By Thaddeus Cesari
KENNEDY SPACE CENTER, FL––Just days after Vice President Pence publicly criticized American aerospace capability, SpaceX responds with two successful launches from the East and West coast of the United States. The dual launches and landings followed in-suit with CEO Elon Musk’s recent unveiling of how SpaceX will expand human (especially American) presence throughout the solar system.
“… In recent years the clarity of our purpose and the confidence of our conviction that propel the U.S. to be a vanguard of space exploration seems to have waned,” said Pence at the first meeting of the revived National Space Council in Virginia a week ago. “America seems to have lost our edge in space.”
Four days after the VP slighted the progress and exploratory spirit of America’s space program, SpaceX flawlessly delivered a group of ten Iridium NEXT satellites to individual orbits from their launch facilities in Vandenberg, California. Moments later, the rocket’s booster, which houses nine American-built engines and was engineered with SpaceX’s breakthrough reusable hardware, soared through the skies for a precision touchdown on the Just Read the Instructions robotic drone-ship.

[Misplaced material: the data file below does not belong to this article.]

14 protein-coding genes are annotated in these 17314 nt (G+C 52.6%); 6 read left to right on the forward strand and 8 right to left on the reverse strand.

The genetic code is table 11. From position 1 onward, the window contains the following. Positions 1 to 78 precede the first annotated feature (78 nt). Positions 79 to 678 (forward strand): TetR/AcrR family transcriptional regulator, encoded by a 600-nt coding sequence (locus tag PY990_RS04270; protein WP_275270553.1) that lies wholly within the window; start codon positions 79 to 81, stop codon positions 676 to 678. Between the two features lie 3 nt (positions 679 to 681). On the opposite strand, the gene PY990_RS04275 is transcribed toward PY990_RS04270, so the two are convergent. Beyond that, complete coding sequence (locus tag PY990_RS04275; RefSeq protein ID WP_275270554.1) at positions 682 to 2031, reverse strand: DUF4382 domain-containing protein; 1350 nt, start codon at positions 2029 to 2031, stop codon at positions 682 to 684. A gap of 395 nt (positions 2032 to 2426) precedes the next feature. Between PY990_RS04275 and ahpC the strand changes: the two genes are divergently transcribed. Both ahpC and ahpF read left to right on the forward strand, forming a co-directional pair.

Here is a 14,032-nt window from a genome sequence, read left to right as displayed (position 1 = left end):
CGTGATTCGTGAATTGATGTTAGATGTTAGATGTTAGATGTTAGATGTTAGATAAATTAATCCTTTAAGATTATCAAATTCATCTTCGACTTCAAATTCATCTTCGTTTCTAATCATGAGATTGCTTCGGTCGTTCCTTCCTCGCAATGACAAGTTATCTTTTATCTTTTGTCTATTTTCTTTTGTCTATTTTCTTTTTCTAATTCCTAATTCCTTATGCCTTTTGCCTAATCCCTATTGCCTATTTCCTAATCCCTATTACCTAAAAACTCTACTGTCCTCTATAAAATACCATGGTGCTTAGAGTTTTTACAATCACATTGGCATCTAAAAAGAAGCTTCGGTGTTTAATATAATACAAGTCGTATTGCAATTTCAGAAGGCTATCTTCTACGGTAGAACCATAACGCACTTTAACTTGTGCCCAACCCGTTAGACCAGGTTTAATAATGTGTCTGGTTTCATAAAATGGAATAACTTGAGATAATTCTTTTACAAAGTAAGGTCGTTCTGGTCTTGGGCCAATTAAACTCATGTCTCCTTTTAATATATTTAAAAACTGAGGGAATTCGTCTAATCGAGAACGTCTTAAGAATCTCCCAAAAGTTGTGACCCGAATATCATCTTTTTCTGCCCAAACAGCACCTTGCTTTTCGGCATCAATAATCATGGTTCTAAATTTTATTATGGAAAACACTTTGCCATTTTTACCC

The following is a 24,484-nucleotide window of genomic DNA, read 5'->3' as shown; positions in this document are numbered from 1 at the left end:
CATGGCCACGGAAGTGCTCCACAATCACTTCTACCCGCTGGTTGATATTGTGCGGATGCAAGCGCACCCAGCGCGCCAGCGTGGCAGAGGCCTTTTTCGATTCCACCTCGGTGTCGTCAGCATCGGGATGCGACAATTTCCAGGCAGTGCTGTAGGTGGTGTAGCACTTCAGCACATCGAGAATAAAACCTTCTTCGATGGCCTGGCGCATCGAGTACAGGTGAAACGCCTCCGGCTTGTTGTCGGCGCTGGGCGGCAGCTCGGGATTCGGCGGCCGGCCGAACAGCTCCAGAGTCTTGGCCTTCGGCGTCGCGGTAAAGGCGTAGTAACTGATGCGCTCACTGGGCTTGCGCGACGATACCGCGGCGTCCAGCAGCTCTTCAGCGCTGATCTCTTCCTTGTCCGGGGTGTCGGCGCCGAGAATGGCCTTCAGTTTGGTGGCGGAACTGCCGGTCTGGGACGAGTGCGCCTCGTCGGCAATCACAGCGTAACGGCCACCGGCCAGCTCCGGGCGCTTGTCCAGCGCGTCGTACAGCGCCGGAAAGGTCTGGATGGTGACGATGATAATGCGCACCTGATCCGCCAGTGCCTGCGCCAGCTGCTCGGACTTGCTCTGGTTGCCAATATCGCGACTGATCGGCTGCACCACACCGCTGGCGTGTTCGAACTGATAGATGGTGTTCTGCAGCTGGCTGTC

Nearly 48 hours later, during a picturesque Florida pastel sunset, the world’s third flight-proven (reusable) rocket was launched from NASA’s Kennedy Space Center by SpaceX. Just minutes after sending a satellite designed to improve television services throughout North America to orbit, the rocket’s booster also landed safely on the company’s East Coast drone-ship, the Of Course I Still Love You.
The original breakthrough of bringing home an orbital rocket after launching it to space occurred in December of 2015 and is a feat which has eluded the space theatre for over 50 years. SpaceX’s most recent successful mission represents the 18th recovery and is a prime example of the company’s rapid pace of innovation.
For years, the aerospace industry (and SpaceX’s competitors) claimed that a fully reusable rocket was simply not possible and wouldn’t be economically sustainable. This came from an industry that has been discarding, for over 50 years, what are considered the most technologically complex and expensive vehicles developed by humans. Discarding them after a single use.